He only needs 4 yards of offense to become the 10th player in Big Ten history to reach 10,000 yards in a career. A big-number game against Northwestern could make Scheelhaase the program’s career leader in total offense.

“I know how I’m going to remember him, and this program will remember him as one of the top quarterbacks that’s played at a very, very good quarterback university,” Beckman said. “I interviewed every one of the position coaches that were already here when I got the job, and everyone brought up the importance of Nate to the program and the success of the program.”

Steve Hull will leave Illinois with the distinction of being the only teammate to live with Scheelhaase. The two shared a dorm room on the fourth floor at Taft-Van Doren their freshman year. Scheelhaase lived by himself every other year at Illinois until this school year. He now resides with his wife, Morgan, in an off-campus Champaign apartment.

“It was a struggle in those dorms because we didn’t have any heat or any air conditioning,” Hull said. “It was miserable, but he was real easy to get along with. We were a little bit messy at times, but it was a good time.”

Hull and Scheelhaase met in the recruiting lounge at Memorial Stadium when both were in high school.

“I didn’t really know what to expect because he had a lot of hype coming in because he was a big recruit,” Hull said. “I thought he was going to be the type of guy that had his nose in the air, but when I met him, he was real down to earth and real cool.”

Zane Petty didn’t know what to expect, either, upon meeting Scheelhaase. The junior college transfer enrolled at Illinois in January and only knew Scheelhaase from what he saw watching Illinois games on TV.

“He was always a guy that, even when I was not doing anything and had my arm in a sling, still made you feel like part of the team,” Illinois’ starting free safety said. “Coming into a program like this from a junior college where you know, ‘Oh, that’s Nathan Scheelhaase,’ and then he’s helping you, that was nice.”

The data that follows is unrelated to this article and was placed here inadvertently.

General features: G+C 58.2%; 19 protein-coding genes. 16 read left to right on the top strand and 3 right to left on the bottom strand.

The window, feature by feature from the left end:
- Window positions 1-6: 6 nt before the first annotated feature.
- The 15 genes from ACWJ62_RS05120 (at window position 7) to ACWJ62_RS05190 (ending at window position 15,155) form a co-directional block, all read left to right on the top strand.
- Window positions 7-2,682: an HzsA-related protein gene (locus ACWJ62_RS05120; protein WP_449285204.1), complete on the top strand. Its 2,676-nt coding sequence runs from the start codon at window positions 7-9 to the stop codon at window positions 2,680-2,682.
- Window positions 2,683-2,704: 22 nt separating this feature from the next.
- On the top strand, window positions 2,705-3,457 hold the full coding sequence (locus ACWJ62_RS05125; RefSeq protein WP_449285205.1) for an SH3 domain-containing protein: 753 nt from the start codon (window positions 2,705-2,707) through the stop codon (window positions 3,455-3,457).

O’Toole said Scheelhaase has dealt with the criticism, the losses and everything else with class.

“Fans probably don’t know him personally, and when you don’t do well, people don’t like you,” O’Toole said. “When you do well, they love you. You never know when he has a good game or a bad game. He’s just even-keeled. He’ll go down as a guy that left his heart out on the field every single play.”

The end is near for one of the most well-known Illinois quarterbacks. One of the most distinguished. One of the most chastised. One of the most publicized. And one of the most respected.

He realizes his time at Illinois is almost up. Hearing some assistants talk to him recently about recruits in the Class of 2017 — Scheelhaase was a member of the Class of 2009 — made the 23-year-old feel his age.

“I’ve grown up a whole lot just with my perspective and the way I see things,” Scheelhaase said. “I go back to how I thought about things my freshman year, and it was such a narrow focus. I think my highs were really high, and my lows were really low. Leadership is easy when things are going well for you, but I’ve really learned to lead in tough situations, and that’s something that not everybody likes to do. That’s where I’ve seen a lot of growth.”